9. Analyzing Data with Crosstab Queries and Pivot Tables
Access is ready and willing to store all the details in your database. But sometimes you don't need to know everythinginstead you just want the big picture. You need a way to take your raw data, which may include hundreds or thousands of records, and summarize it in some meaningful way.
You've already learned one way to analyze large volumes of information: with a totals query (Section 7.3). Using a totals query, you can take a huge swatch of rows and reduce it to a few neatly grouped subtotals. In this chapter, you'll learn about two more specialized options for crunching the numbers : crosstab queries and pivot tables .
Crosstab queries and pivot tables play the same role as the totals queries that you've already mastered. However, they present the data in a slightly different way. Crosstab queries use extra columns to pack summary information into an extremely tight table. Pivot tables use a drag-and-drop interface that lets you rearrange your summary on the fly to search for different trends and relationships. Both these features get plenty of usage in the toolkit of every Access expert.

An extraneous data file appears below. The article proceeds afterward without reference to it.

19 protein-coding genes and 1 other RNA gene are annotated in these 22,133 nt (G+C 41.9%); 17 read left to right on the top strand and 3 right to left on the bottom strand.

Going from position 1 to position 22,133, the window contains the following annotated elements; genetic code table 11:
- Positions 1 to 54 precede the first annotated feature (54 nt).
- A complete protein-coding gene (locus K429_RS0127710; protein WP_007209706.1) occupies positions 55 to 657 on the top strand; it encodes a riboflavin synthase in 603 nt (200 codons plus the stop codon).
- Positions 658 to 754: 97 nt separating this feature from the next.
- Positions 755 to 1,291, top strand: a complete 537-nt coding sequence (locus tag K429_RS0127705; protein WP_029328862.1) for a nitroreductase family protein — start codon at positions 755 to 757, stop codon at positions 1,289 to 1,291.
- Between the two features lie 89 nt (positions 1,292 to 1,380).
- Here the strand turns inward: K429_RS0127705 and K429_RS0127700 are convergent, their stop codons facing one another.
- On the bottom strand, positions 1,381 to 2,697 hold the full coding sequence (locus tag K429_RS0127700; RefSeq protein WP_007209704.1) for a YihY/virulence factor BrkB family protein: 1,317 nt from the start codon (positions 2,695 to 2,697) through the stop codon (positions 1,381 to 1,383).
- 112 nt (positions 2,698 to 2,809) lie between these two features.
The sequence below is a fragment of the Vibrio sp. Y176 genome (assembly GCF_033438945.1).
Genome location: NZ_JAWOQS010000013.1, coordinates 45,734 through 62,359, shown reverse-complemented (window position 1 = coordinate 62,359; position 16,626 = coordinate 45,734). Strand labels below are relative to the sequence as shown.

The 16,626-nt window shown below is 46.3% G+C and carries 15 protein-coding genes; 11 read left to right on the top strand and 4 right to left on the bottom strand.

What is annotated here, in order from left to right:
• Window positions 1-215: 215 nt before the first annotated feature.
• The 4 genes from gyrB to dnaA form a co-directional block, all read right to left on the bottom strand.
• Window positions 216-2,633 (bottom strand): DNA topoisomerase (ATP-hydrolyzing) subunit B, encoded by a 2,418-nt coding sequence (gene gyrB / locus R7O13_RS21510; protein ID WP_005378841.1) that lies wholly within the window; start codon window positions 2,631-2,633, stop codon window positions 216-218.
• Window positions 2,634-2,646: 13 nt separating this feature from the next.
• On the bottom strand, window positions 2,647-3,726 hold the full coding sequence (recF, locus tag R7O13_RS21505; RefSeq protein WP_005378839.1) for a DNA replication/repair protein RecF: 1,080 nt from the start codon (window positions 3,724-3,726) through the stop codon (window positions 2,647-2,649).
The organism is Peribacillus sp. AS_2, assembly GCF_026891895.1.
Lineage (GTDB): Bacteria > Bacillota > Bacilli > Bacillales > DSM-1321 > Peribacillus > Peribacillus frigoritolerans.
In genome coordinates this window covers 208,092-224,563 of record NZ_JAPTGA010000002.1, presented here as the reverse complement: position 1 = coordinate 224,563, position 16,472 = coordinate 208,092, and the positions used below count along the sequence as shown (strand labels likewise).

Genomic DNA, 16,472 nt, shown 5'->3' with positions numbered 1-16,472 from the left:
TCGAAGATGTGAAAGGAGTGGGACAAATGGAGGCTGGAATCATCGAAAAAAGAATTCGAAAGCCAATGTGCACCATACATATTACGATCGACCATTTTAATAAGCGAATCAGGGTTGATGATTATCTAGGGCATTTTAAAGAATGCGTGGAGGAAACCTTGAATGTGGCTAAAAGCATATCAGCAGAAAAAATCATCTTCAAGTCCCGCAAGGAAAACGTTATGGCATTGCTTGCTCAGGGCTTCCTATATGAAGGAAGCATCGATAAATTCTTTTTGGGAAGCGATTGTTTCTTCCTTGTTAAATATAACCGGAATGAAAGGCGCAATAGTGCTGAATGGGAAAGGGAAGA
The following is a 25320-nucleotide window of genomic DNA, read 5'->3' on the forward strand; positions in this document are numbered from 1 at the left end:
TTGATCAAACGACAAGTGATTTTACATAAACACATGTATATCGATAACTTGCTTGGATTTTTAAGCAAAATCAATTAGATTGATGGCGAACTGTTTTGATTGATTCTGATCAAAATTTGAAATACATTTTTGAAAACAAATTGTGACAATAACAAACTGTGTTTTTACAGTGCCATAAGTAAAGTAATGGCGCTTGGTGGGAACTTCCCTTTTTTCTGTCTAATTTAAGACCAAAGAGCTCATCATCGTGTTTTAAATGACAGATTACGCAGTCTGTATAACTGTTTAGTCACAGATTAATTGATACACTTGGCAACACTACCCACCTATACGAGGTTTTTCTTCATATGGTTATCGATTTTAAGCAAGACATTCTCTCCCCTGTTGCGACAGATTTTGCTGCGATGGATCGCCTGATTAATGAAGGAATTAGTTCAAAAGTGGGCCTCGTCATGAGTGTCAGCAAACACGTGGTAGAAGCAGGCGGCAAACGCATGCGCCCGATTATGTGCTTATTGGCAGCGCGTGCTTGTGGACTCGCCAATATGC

Note: To try out crosstab queries and pivot tables, you need dataand lots of it. The sample databases used in earlier chapters just don't have enough raw data. Instead, the examples in this chapter use some of the tables from Microsoft's huge AdventureWorks sample database, which has the product catalog and sales data for a fictional bicycle manufacturer. Surf over to the "Missing CD" page for this book (at www.missingmanuals.com) to download everything you need.